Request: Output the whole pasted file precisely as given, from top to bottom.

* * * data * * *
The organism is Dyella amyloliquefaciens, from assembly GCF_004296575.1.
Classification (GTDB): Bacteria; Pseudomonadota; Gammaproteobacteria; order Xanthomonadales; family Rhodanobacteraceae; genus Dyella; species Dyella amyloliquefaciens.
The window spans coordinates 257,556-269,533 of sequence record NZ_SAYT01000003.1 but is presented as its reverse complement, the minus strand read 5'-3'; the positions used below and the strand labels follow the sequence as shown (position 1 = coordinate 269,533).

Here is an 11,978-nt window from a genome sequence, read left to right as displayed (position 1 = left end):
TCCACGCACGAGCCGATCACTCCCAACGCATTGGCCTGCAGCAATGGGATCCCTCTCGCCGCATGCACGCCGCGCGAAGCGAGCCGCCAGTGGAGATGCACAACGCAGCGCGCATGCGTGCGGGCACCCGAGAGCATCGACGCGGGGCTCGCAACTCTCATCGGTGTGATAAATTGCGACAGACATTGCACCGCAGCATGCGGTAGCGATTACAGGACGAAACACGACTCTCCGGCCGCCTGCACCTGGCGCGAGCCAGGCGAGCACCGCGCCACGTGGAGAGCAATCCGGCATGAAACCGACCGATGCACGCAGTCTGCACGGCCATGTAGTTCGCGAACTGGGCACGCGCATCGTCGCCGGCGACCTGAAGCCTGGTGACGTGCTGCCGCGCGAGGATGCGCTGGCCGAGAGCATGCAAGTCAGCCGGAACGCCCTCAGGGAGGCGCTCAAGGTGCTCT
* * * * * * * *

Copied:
The organism is Dyella amyloliquefaciens, from assembly GCF_004296575.1.
Classification (GTDB): Bacteria; Pseudomonadota; Gammaproteobacteria; order Xanthomonadales; family Rhodanobacteraceae; genus Dyella; species Dyella amyloliquefaciens.
The window spans coordinates 257,556-269,533 of sequence record NZ_SAYT01000003.1 but is presented as its reverse complement, the minus strand read 5'-3'; the positions used below and the strand labels follow the sequence as shown (position 1 = coordinate 269,533).

Here is an 11,978-nt window from a genome sequence, read left to right as displayed (position 1 = left end):
TCCACGCACGAGCCGATCACTCCCAACGCATTGGCCTGCAGCAATGGGATCCCTCTCGCCGCATGCACGCCGCGCGAAGCGAGCCGCCAGTGGAGATGCACAACGCAGCGCGCATGCGTGCGGGCACCCGAGAGCATCGACGCGGGGCTCGCAACTCTCATCGGTGTGATAAATTGCGACAGACATTGCACCGCAGCATGCGGTAGCGATTACAGGACGAAACACGACTCTCCGGCCGCCTGCACCTGGCGCGAGCCAGGCGAGCACCGCGCCACGTGGAGAGCAATCCGGCATGAAACCGACCGATGCACGCAGTCTGCACGGCCATGTAGTTCGCGAACTGGGCACGCGCATCGTCGCCGGCGACCTGAAGCCTGGTGACGTGCTGCCGCGCGAGGATGCGCTGGCCGAGAGCATGCAAGTCAGCCGGAACGCCCTCAGGGAGGCGCTCAAGGTGCTCT